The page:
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How my parents and role models influenced me


How my parents and role models influenced me

The following is an excerpt from Episode 1 of the “Raising Girl Shaped Flames” podcast. If you’d like to hear the full episode, you can catch it here and subscribe on iTunes or wherever you get your podcasting goodness!

Some of the other forces at play in my own development were my parents and role models, who all really influenced my confidence along the way. And I think when we look at any teenage girls and we look at the people in their lives that surround them, you can see how those people influence how the girl feels about herself or feels about challenges or feels about setbacks. There’s a really direct correlation there.

There are four key things I reflected on regarding role models and my parents. 

My parents were really big on the encouragement to try. Now I think there’s one thing to just be an individual who goes and tries things, and it’s another thing to actually have the people in your life being the people to encourage you to do that. And so any new thing – it could have been a new food or a new person we were meeting or a new task or a place we were going – we were really encouraged and sometimes, ahem, made to go and do these things that are outside of our comfort zone, and that just played a huge role in becoming less afraid of new things.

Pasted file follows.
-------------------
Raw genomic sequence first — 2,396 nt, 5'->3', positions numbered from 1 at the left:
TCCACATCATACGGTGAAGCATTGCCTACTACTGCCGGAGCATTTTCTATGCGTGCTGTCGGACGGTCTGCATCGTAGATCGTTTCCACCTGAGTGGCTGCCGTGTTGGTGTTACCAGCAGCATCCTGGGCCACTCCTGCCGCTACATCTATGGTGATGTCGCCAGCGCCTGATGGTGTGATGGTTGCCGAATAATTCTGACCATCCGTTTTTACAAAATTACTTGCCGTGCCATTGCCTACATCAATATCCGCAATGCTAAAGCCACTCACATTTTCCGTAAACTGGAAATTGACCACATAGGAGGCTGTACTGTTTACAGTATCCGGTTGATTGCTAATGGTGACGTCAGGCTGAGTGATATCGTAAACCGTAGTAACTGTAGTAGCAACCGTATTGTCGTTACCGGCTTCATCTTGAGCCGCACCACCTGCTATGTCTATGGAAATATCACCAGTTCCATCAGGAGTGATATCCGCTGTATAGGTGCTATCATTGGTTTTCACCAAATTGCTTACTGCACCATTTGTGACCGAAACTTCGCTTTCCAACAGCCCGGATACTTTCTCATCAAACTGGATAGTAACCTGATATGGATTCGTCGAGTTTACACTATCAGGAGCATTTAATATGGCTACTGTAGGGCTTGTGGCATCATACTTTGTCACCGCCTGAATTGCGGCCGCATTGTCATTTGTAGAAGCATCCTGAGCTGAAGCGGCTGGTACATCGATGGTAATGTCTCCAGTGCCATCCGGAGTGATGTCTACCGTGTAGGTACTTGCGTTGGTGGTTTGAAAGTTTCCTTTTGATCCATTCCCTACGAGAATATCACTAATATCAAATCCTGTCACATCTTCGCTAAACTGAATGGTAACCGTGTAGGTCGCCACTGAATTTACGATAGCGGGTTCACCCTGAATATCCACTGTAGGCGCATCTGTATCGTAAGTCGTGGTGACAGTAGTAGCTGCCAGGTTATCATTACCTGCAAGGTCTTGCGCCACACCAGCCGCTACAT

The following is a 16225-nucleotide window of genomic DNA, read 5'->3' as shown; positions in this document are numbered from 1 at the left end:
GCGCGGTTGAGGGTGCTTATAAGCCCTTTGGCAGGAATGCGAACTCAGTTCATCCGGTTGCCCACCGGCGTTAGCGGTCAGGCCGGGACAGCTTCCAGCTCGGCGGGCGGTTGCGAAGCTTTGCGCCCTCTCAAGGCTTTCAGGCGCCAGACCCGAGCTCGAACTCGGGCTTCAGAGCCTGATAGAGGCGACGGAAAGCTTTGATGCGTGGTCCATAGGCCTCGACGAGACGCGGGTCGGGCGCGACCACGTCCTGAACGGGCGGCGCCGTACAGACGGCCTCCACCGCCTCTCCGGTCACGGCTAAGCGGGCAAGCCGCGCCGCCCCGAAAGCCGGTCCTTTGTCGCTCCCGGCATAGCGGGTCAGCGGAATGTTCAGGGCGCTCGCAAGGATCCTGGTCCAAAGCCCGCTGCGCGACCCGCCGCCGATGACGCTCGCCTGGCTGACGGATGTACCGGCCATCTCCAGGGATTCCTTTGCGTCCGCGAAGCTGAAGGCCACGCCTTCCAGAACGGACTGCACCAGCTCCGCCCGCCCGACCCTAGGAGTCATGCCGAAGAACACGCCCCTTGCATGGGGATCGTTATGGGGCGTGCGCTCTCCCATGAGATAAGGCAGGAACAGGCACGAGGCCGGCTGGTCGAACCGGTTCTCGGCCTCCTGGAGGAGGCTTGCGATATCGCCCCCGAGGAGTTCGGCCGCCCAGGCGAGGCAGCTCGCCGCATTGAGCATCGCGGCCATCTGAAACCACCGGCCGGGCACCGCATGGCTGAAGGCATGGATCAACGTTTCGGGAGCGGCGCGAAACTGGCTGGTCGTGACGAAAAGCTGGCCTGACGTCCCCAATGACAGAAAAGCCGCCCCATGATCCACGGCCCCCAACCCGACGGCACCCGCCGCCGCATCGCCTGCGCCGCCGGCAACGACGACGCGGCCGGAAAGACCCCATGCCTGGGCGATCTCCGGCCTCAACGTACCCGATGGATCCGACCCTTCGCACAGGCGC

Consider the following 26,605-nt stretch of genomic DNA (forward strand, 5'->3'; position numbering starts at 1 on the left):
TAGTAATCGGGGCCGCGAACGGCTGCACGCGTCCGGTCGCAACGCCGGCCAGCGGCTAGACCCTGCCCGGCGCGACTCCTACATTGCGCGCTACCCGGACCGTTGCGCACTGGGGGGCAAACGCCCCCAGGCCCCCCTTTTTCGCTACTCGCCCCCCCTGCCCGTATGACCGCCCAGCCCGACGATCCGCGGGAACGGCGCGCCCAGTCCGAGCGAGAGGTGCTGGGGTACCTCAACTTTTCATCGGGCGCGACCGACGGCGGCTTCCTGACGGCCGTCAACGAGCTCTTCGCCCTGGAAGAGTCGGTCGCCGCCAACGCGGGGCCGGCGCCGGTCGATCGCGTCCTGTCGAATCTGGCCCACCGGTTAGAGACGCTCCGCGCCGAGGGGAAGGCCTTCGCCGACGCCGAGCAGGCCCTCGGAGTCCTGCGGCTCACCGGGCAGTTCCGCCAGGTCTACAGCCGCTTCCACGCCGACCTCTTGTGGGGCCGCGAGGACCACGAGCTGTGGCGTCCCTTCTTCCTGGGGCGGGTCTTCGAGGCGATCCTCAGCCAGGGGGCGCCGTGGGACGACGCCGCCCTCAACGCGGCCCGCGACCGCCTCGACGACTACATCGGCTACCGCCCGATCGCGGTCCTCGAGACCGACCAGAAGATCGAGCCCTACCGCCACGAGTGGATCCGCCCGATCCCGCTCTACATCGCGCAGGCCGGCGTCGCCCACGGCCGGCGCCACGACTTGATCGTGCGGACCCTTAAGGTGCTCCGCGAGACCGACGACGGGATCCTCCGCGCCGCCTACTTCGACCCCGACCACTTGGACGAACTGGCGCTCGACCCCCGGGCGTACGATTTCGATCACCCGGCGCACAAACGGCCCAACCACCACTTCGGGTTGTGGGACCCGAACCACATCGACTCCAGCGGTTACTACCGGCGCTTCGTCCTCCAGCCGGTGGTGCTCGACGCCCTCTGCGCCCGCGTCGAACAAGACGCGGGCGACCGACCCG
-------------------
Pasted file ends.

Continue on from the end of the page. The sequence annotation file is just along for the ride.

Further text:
When you get very used to the act of being around new things and doing new things, it becomes familiar to do to you and it’s not scary anymore. And I think the real secret was that we would make a commitment. We would stick with something for a certain period of time, regardless of our success or natural ability and – let’s be honest, whether we actually enjoyed it or not – and that again, that really taught me to just put up with things that I’m not good at and less than ideal outcomes, so it wasn’t a shock to me when I got older and those things happened for regularly.

The second thing is really around problem solving and this one, for me, is huge. So my father was a civil engineer and my mum is a physiotherapist, and both of them have very, very problem solving minds and that seeped into mine and my sister’s childhoods – and continues to this day – where, basically, whenever we would come across a problem or a challenge, it was our family’s natural response to try to figure it out, to try to find a solution. To look at how do you get over it, under it, around it;   whatever the barrier or the problem is.